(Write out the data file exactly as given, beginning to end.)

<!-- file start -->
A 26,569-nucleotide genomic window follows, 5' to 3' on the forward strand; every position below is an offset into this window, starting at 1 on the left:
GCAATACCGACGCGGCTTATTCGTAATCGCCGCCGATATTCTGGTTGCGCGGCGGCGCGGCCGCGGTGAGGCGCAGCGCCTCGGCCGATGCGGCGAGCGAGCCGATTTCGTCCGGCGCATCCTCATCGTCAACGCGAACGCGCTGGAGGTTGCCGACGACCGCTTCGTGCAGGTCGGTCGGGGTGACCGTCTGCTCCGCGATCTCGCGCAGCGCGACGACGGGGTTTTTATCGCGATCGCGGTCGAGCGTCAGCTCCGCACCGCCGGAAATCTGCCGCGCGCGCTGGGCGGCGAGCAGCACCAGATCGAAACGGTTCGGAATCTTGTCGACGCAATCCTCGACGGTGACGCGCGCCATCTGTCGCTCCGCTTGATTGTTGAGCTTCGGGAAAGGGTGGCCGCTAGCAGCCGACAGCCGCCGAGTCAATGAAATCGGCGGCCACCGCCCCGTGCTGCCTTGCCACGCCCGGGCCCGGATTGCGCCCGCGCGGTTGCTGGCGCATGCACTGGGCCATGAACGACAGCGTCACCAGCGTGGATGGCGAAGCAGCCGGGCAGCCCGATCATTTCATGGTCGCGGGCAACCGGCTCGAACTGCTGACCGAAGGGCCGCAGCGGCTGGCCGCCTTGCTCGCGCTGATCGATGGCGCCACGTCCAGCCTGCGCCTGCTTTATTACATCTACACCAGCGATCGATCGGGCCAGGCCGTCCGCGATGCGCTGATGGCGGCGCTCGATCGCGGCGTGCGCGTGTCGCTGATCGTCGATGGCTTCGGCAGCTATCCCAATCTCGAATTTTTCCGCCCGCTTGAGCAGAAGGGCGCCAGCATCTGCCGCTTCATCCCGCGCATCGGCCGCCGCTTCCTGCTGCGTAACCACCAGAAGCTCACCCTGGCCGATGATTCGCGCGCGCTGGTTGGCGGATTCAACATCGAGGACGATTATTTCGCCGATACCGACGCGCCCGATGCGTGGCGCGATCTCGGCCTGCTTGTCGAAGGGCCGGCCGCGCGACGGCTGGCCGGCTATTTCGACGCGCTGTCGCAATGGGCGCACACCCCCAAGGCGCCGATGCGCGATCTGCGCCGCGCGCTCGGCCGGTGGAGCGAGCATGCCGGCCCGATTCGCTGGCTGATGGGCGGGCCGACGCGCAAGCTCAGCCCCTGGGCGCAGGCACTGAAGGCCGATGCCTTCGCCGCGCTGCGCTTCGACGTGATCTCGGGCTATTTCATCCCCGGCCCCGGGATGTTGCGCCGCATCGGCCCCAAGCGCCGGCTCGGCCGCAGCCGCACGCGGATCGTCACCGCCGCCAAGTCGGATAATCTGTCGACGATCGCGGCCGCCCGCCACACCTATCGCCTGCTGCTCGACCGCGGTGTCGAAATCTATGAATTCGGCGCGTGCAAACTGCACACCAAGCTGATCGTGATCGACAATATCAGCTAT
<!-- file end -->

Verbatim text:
A 26,569-nucleotide genomic window follows, 5' to 3' on the forward strand; every position below is an offset into this window, starting at 1 on the left:
GCAATACCGACGCGGCTTATTCGTAATCGCCGCCGATATTCTGGTTGCGCGGCGGCGCGGCCGCGGTGAGGCGCAGCGCCTCGGCCGATGCGGCGAGCGAGCCGATTTCGTCCGGCGCATCCTCATCGTCAACGCGAACGCGCTGGAGGTTGCCGACGACCGCTTCGTGCAGGTCGGTCGGGGTGACCGTCTGCTCCGCGATCTCGCGCAGCGCGACGACGGGGTTTTTATCGCGATCGCGGTCGAGCGTCAGCTCCGCACCGCCGGAAATCTGCCGCGCGCGCTGGGCGGCGAGCAGCACCAGATCGAAACGGTTCGGAATCTTGTCGACGCAATCCTCGACGGTGACGCGCGCCATCTGTCGCTCCGCTTGATTGTTGAGCTTCGGGAAAGGGTGGCCGCTAGCAGCCGACAGCCGCCGAGTCAATGAAATCGGCGGCCACCGCCCCGTGCTGCCTTGCCACGCCCGGGCCCGGATTGCGCCCGCGCGGTTGCTGGCGCATGCACTGGGCCATGAACGACAGCGTCACCAGCGTGGATGGCGAAGCAGCCGGGCAGCCCGATCATTTCATGGTCGCGGGCAACCGGCTCGAACTGCTGACCGAAGGGCCGCAGCGGCTGGCCGCCTTGCTCGCGCTGATCGATGGCGCCACGTCCAGCCTGCGCCTGCTTTATTACATCTACACCAGCGATCGATCGGGCCAGGCCGTCCGCGATGCGCTGATGGCGGCGCTCGATCGCGGCGTGCGCGTGTCGCTGATCGTCGATGGCTTCGGCAGCTATCCCAATCTCGAATTTTTCCGCCCGCTTGAGCAGAAGGGCGCCAGCATCTGCCGCTTCATCCCGCGCATCGGCCGCCGCTTCCTGCTGCGTAACCACCAGAAGCTCACCCTGGCCGATGATTCGCGCGCGCTGGTTGGCGGATTCAACATCGAGGACGATTATTTCGCCGATACCGACGCGCCCGATGCGTGGCGCGATCTCGGCCTGCTTGTCGAAGGGCCGGCCGCGCGACGGCTGGCCGGCTATTTCGACGCGCTGTCGCAATGGGCGCACACCCCCAAGGCGCCGATGCGCGATCTGCGCCGCGCGCTCGGCCGGTGGAGCGAGCATGCCGGCCCGATTCGCTGGCTGATGGGCGGGCCGACGCGCAAGCTCAGCCCCTGGGCGCAGGCACTGAAGGCCGATGCCTTCGCCGCGCTGCGCTTCGACGTGATCTCGGGCTATTTCATCCCCGGCCCCGGGATGTTGCGCCGCATCGGCCCCAAGCGCCGGCTCGGCCGCAGCCGCACGCGGATCGTCACCGCCGCCAAGTCGGATAATCTGTCGACGATCGCGGCCGCCCGCCACACCTATCGCCTGCTGCTCGACCGCGGTGTCGAAATCTATGAATTCGGCGCGTGCAAACTGCACACCAAGCTGATCGTGATCGACAATATCAGCTAT